The optimizations for each of the ten objective functions were started from 20 different starting points. After the 2000 iterations, the distributions of objective values were plotted with respect to \(\delta \hat{\theta }_{0_{\min }}\). Eleven different values of \(\delta \hat{\theta }_{0_{\min }}\) between \(1.0 \times 10^{-4}\) and \(1.0 \times 10^1\) (up to \(1.0\times 10^2\) for Griewank) were used to make the plot. The dimensions of the functions were set to be 20, i.e. \(D=20\).

The definitions of the ten functions are given in the following. The Rosenbrock function is described as
$$\begin{aligned} & f(\theta )= \sum _{i=0}^{D-2}{ \left (100(\theta _{i+1}-\theta _i^2)^2+(\theta _i-1)^2\right) }, \\ &\qquad i = 0,1,\ldots ,D-1,\quad D>1, \\ & \qquad f(\theta ^*) = 0, \quad \theta _i^* = 1. \end{aligned}$$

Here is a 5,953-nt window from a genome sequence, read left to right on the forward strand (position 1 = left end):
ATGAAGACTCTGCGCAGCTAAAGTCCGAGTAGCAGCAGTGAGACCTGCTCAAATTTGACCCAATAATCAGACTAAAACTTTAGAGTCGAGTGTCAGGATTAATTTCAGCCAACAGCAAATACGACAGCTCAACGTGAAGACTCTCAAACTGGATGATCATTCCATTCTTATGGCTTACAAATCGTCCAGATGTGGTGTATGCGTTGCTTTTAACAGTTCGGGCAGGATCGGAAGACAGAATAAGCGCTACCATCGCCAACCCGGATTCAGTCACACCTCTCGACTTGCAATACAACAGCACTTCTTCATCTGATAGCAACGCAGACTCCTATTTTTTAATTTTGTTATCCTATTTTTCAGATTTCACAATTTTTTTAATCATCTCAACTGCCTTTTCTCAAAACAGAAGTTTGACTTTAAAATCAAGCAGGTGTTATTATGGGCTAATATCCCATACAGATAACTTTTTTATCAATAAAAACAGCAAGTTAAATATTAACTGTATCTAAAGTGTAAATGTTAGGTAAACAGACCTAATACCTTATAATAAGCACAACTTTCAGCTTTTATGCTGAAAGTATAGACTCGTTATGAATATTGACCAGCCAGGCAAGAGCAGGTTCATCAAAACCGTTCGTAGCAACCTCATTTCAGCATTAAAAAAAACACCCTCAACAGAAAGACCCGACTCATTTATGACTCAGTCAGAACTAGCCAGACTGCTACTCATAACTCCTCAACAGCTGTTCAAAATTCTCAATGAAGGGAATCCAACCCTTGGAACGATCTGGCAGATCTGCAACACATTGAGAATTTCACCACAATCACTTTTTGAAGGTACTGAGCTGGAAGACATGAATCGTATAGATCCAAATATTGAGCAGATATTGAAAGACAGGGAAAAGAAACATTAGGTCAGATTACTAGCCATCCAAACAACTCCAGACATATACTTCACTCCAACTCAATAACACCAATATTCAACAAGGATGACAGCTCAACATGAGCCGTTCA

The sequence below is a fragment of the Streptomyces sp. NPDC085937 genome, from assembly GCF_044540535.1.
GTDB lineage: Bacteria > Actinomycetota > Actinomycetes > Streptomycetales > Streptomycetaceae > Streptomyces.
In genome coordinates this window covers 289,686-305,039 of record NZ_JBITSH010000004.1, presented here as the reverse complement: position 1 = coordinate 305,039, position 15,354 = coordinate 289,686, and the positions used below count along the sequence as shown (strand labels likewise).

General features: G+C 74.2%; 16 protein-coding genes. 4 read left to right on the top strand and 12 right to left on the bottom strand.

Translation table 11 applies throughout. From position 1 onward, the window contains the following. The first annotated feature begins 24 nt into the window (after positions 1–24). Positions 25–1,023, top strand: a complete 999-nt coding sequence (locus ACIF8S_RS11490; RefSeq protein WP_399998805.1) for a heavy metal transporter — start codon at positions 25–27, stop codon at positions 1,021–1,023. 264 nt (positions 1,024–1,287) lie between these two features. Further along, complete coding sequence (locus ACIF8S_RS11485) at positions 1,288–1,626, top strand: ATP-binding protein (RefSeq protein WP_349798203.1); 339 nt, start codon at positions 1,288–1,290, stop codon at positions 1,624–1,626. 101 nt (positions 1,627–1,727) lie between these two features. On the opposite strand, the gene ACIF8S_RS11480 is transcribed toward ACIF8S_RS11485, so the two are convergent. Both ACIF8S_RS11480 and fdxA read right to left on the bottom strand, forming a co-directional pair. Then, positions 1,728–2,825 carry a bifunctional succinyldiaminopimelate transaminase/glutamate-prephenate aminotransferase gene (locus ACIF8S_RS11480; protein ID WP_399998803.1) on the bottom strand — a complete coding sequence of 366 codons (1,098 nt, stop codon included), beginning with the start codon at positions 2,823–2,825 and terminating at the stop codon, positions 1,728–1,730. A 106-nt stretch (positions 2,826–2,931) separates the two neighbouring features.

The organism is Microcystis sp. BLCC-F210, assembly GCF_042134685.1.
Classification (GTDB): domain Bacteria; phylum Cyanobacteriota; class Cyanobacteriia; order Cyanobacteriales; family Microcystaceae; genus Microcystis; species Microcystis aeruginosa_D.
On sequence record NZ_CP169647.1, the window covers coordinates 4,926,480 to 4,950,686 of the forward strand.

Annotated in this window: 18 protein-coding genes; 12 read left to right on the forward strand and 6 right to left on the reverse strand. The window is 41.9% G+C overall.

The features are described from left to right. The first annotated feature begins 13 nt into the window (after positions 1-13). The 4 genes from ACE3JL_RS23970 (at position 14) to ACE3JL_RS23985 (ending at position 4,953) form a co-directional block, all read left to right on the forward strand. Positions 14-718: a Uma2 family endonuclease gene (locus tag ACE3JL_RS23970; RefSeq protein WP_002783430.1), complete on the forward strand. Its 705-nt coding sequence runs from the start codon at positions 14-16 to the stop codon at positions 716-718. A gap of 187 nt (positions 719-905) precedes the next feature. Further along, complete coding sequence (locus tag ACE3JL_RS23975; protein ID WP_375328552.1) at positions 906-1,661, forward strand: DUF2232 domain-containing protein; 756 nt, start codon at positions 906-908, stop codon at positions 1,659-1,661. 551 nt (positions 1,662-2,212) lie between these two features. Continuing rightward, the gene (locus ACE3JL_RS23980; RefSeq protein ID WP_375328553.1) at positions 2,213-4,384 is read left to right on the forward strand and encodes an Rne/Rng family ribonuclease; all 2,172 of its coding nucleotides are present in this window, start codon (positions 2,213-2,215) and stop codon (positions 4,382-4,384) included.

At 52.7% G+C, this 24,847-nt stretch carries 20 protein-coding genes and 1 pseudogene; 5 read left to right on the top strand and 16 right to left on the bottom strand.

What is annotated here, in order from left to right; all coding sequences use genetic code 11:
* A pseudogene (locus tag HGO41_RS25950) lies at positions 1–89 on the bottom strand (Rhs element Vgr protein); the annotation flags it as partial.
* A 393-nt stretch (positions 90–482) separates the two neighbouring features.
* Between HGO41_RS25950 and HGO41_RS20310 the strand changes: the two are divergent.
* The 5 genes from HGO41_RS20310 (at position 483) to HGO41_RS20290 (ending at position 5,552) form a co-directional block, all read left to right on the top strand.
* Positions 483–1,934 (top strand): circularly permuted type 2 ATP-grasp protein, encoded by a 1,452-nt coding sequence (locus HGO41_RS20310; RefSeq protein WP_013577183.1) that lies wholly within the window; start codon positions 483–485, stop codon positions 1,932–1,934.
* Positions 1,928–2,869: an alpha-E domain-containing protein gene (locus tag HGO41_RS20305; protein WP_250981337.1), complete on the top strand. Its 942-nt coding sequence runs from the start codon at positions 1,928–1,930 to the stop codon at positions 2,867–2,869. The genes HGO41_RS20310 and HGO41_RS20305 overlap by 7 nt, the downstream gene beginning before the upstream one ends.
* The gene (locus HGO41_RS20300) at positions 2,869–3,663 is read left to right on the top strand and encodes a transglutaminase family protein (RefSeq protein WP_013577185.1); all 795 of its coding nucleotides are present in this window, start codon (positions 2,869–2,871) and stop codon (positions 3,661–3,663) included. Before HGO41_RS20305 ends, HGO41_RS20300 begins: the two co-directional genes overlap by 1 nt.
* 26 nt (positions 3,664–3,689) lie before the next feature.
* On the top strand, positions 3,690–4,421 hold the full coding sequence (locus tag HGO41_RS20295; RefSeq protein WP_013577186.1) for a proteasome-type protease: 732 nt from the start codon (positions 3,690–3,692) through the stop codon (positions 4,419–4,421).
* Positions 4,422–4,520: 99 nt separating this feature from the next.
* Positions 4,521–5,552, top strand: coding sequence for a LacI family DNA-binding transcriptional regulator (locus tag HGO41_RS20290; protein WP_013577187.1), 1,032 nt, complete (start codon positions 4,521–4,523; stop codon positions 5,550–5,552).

(7)
The Sphere function is described as
$$\begin{aligned} & f(\theta ) = \sum _{i=0}^{D-1}{\theta _i^2}, \\ & \qquad i = 0,1,\ldots ,D-1, \\ & \qquad f(\theta ^*) = 0,\quad \theta _i^* = 0. \end{aligned}$$
(8)
The Schwefel function is described as
$$\begin{aligned} & f(\theta )= \sum _{j=0}^{D-1}{\left( \sum _{i=0}^j{\theta _i}\right) }^2, \\ &\qquad i = 0,1,\ldots ,D-1, \\ & \qquad f(\theta ^*) = 0, \quad \theta _i^* = 0. \end{aligned}$$
(9)
The Rastrigin function is described as
$$\begin{aligned} & f(\theta ) = \sum _{i=0}^{D-1}{\left( \theta _i^2-10\cos (2\pi \theta_i)+10 \right) }, \\ & \qquad i = 0,1,\ldots ,D-1, \\ & \qquad f(\theta ^*)= 0, \quad \theta _i^* = 0. \end{aligned}$$
(10)
The Skewed Quartic function Spall (2003, ex. 6.6) is described as
$$\begin{aligned} & f(\theta ) = ({\mathbf {B}}\theta )^T{\mathbf {B}}\theta +0.1\sum _{i=0}^{D-1}{({\mathbf {B}}\theta )_i^3}+0.01\sum _{i=0}^{D-1}{({\mathbf {B}}\theta )_i^4}, \\ &\qquad i = 0,1,\ldots ,D-1, \\ & \qquad f(\theta ^*) = 0, \quad \theta _i^* = 0. \end{aligned}$$